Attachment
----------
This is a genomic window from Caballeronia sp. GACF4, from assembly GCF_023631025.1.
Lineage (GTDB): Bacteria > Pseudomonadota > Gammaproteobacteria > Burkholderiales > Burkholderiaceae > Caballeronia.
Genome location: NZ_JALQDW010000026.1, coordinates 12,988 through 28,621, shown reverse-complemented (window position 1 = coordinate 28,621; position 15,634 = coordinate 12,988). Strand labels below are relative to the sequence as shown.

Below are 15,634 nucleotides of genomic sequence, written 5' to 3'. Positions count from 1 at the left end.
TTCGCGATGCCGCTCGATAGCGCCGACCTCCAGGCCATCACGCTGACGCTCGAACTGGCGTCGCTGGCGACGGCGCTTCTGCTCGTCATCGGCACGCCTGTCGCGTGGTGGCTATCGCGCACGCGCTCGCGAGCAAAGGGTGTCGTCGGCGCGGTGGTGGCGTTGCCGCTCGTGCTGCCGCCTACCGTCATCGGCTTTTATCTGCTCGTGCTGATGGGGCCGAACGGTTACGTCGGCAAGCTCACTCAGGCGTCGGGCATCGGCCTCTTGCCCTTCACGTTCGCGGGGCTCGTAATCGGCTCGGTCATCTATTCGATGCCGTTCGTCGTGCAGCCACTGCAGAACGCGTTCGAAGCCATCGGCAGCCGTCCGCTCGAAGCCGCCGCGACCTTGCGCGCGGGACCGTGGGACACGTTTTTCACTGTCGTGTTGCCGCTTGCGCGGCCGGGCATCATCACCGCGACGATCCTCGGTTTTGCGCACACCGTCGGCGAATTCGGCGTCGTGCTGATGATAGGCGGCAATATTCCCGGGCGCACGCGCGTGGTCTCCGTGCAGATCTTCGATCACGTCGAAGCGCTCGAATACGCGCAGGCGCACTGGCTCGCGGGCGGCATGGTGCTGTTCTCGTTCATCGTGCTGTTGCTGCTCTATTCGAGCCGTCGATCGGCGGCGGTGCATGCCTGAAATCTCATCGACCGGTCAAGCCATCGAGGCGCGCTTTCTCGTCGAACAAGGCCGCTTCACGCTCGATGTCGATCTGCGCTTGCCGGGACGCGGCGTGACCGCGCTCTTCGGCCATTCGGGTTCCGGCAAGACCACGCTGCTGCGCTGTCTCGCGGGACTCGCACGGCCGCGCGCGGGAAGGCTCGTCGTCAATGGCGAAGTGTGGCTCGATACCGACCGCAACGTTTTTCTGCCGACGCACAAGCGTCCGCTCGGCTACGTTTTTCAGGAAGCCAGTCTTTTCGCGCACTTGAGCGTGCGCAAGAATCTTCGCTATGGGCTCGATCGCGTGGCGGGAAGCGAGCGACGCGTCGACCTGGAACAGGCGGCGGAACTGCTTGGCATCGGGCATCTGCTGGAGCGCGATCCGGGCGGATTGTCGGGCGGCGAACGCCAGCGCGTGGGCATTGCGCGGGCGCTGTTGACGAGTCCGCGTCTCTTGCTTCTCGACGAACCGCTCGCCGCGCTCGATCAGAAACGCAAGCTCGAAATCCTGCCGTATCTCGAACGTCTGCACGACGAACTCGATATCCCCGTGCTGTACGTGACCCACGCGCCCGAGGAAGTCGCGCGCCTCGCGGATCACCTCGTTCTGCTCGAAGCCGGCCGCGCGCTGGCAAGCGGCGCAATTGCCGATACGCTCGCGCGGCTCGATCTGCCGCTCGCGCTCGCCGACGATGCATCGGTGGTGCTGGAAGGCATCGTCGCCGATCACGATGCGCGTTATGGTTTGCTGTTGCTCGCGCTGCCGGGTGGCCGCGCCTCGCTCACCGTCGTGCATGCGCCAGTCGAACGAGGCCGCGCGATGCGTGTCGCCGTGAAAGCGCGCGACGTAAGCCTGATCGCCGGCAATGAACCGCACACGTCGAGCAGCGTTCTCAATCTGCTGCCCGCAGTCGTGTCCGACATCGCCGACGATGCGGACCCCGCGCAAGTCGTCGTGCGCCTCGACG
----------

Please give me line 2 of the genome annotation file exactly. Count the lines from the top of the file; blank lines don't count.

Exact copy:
Lineage (GTDB): Bacteria > Pseudomonadota > Gammaproteobacteria > Burkholderiales > Burkholderiaceae > Caballeronia.